Lupine Flower Seeds: When Should You Plant Them?
In the summer months it’s best to plant lupine seedlings in the spring or early summer. If you have a large area, then planting them in late winter would be better. It depends on your climate and location. For example, if you live in Minnesota, it’s best to plant them during the fall or winter months because they don’t need too much sunlight at all.
If you’re growing lupine plants indoors, it’s best to plant them in the spring or early summer. They’ll need plenty of light so that they can grow well.
You might want to plant lupine seeds in the fall or winter months. Again, depending on your climate and location, you may need to wait until springtime before planting them.
The reason why it’s best to plant lupine seeds in the spring or summer is because they don’t require too much time for germination. In fact, most lupine plants will start producing flowers within a few weeks after being planted with their own seedlings.
It’s best to plant lupine plants in soil that has helped drain water well. If you’re unable to grow them in soil that drains well, then adding gravel or sand will make the soil less compact and allow water to seep through it better.
Planting lupine seeds in the fall or winter is great if you live in a colder climate with plenty of snowfall. The snow will help your soil from drying out too quickly, allowing your lupine plants to grow well.
These are general guidelines of when you should plant lupine seeds. As long as you have access to the seeds anytime throughout the year, you’ll be able to see results.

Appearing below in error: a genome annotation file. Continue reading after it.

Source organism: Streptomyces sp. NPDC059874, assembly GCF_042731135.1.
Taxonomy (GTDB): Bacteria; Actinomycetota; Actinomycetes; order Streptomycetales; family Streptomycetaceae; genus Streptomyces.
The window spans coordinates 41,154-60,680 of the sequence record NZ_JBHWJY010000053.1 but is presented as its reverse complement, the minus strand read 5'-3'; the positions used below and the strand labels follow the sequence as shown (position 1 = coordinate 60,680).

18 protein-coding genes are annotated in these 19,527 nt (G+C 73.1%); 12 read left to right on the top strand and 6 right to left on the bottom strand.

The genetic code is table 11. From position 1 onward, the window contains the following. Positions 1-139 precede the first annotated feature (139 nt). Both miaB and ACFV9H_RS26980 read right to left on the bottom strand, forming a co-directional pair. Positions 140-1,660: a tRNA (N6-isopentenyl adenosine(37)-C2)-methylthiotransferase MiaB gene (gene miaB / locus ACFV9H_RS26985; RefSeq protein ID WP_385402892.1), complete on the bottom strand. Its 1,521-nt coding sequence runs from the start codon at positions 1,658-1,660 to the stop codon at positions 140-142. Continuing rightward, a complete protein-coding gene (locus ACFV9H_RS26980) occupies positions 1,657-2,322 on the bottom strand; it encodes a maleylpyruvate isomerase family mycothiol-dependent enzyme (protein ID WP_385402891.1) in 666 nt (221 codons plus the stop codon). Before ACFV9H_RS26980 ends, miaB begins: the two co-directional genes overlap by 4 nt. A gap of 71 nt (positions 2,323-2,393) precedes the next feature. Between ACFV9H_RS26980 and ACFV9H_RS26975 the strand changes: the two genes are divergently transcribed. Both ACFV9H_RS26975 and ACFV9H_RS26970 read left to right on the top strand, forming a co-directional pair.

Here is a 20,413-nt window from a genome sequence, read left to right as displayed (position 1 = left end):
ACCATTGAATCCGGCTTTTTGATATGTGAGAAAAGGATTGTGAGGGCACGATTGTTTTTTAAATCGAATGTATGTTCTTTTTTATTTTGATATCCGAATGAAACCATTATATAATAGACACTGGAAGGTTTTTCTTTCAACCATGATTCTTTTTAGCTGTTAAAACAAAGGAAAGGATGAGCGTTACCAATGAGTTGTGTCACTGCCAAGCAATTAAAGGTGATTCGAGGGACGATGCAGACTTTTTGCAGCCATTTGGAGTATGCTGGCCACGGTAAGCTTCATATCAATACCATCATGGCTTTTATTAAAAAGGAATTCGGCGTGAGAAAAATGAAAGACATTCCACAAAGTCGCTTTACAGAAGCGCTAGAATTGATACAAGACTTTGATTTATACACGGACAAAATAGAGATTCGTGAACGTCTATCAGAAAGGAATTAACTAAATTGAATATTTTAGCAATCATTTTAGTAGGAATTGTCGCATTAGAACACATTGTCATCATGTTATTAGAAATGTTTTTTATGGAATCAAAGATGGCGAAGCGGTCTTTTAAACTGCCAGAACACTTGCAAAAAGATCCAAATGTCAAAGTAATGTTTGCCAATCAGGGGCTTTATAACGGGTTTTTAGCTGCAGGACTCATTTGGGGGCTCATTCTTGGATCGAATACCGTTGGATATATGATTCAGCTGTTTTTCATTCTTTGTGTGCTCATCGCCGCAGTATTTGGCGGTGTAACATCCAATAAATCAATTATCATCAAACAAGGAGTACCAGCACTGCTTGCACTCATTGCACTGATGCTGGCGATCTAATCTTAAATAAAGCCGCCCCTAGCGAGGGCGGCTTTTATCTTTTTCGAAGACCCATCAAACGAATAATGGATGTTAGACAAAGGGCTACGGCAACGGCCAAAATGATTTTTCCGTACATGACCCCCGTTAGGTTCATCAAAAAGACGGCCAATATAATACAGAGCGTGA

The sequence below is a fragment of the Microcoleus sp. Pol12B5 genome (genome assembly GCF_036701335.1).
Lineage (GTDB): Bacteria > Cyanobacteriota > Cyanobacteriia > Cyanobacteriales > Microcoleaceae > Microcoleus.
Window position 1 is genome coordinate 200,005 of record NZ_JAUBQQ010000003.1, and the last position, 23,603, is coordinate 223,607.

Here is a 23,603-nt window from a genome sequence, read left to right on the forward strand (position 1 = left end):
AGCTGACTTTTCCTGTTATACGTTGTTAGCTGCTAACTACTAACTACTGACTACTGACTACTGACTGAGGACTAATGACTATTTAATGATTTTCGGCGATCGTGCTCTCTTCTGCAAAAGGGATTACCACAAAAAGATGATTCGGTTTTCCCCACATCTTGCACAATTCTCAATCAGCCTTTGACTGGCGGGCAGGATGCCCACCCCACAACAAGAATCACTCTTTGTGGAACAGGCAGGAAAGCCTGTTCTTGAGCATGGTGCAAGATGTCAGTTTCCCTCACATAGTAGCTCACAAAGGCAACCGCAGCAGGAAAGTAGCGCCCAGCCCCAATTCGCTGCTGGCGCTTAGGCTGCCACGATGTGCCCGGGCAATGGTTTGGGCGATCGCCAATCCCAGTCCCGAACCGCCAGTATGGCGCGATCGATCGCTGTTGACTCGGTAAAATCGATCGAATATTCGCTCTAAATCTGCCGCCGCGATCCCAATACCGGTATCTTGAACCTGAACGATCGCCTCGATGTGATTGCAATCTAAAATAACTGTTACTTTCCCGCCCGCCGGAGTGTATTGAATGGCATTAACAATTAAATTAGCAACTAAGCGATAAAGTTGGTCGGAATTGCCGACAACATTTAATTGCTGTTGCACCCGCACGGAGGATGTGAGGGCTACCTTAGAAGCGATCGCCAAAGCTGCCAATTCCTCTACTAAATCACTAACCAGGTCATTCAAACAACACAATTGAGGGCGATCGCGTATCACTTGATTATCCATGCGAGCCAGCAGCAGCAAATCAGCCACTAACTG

Lupine Flower: Information On Growing Lupines
If you’re growing lupine plants inside, use a well-lit room that has plenty of sunlight. The more sunlight that they receive, the faster they’ll grow. However, if you’re growing them inside of a room that doesn’t receive any sunlight, then you’ll have to use grow lights to make up for the lack of sun.
Otherwise, your plants will grow very slowly and produce less blossoms.
Lupine plants need plenty of water during their growing stage. Typically, lupine plants will need to be watered every day or two.
Sources & references used in this article:
Plant-herbivore coevolution: lupines and lycaenids by DE Breedlove, PR Ehrlich – Science, 1968 – science.sciencemag.org
Lupinus perennis (L.) by M Trudeau – Natural Areas Journal, 1996 – naturalareas.org
White lupin (Lupinus albus L.) by C Huyghe – Field Crops Research, 1997 – Elsevier
Growth and yield of white lupin (Lupinus albus) under Mediterranean conditions: effect of sowing date by L López-Bellido, M Fuentes, JCB Lhamby… – Field Crops Research, 1994 – Elsevier
A comprehensive draft genome sequence for lupin (Lupinus angustifolius), an emerging health food: insights into plant–microbe interactions and legume evolution by JK Hane, Y Ming, LG Kamphuis… – Plant biotechnology …, 2017 – Wiley Online Library
Winter Growth of Autumn-sown White Lupin (Lupinus albus L.) Main Apex Growth Model by C Huyghe – Annals of Botany, 1991 – academic.oup.com
Flora and lepidoptera fauna adversely affected by invasive Lupinus polyphyllus along road verges by A Valtonen, J Jantunen, K Saarinen – Biological conservation, 2006 – Elsevier